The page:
You need to have a patented prototype to demo to get exposure and to  get anyone's attention.  Than, there's the whole marketing aspect - but we can save that for another thread....

 

Best of luck - hope you invention makes you the next billionaire skiing mogul - or at least the best mogul skier !

 

post #10 of 11
Quote:
Originally Posted by Richie-Rich View Post

Yep get it patented and when and if you do reveal your idea make them sign a well written non disclosure non-competition form.   That way they dont decide to take your idea modify it slightly and say it has nothing to do with what you showed them.   

 

Several years ago I designed a new method to deliver nitrous to a racing engine, ignorantly I asked one of NOS's engineers about my idea.  They ensured me that every which way to deliver nitrous has already been thought about and their ways were best...that they had been in the business since WWII.  Less than a year later they introduce a system exactly like the one I discussed.  I spoke to an attorney he felt they had absolutely stole my idea but unfortunately I did not have sufficient documentation to prove my case.   NOS didnt patent the idea either so it seems (perhaps because they know they stole it) because just about every nitrous oxide system manufacturer has subsequently come out with similar system every year since then.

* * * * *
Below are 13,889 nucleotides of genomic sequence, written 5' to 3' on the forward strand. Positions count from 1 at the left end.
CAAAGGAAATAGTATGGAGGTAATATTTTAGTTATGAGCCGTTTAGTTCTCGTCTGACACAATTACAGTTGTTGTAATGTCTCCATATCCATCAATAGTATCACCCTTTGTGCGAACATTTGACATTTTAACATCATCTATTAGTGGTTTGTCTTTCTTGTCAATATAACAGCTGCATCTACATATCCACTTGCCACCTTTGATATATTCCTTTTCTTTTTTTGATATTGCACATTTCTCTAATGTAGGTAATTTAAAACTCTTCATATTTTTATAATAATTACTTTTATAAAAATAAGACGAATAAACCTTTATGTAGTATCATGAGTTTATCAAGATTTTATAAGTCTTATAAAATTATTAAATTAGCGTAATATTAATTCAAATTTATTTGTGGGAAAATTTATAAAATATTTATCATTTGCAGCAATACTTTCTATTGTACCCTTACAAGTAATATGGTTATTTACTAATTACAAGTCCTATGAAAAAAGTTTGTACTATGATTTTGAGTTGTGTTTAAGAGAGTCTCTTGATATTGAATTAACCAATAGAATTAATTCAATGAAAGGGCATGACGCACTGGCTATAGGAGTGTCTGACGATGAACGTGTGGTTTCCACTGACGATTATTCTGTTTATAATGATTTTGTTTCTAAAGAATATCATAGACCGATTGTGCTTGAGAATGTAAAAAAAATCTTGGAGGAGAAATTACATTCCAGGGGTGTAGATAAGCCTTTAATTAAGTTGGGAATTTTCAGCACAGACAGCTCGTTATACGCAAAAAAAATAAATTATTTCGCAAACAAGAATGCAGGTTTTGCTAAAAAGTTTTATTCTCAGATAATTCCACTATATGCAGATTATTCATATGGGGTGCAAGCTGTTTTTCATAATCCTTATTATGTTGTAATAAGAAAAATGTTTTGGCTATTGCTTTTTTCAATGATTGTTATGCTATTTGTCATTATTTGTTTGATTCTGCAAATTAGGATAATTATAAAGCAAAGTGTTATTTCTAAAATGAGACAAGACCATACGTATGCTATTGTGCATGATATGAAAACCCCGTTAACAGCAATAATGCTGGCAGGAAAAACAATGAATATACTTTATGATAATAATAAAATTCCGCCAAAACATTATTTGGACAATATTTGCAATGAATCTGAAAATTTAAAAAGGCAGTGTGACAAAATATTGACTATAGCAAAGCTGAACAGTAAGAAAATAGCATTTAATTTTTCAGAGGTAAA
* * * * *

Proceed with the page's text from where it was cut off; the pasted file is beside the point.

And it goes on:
My stolen idea:

 

0108mmff_nitrous20_zoom.jpg


That's truly unfortunate.  Had you bundled up all your design ideas and mailed them to your lawyer (as I described above) prior to having a discussion with the guy from NOS, you might have had grounds to go after them for compensation for your idea.

 

post #11 of 11


 

Quote:
Originally Posted by skiingaround View Post

Never heard of Ramp skis, but just sent them a message.

Thanks



Mike from RAMP is a good guy and was previously was involved with both Rossignol and Roxy and has plenty of industry knowledge. After the patent search, attorney, etc. is completed, you want to find a company like yourself - hungry and enthusiastic. Remember, (if all goes well) YOU have the patent, so make that work for your best interests.

 

Best of luck.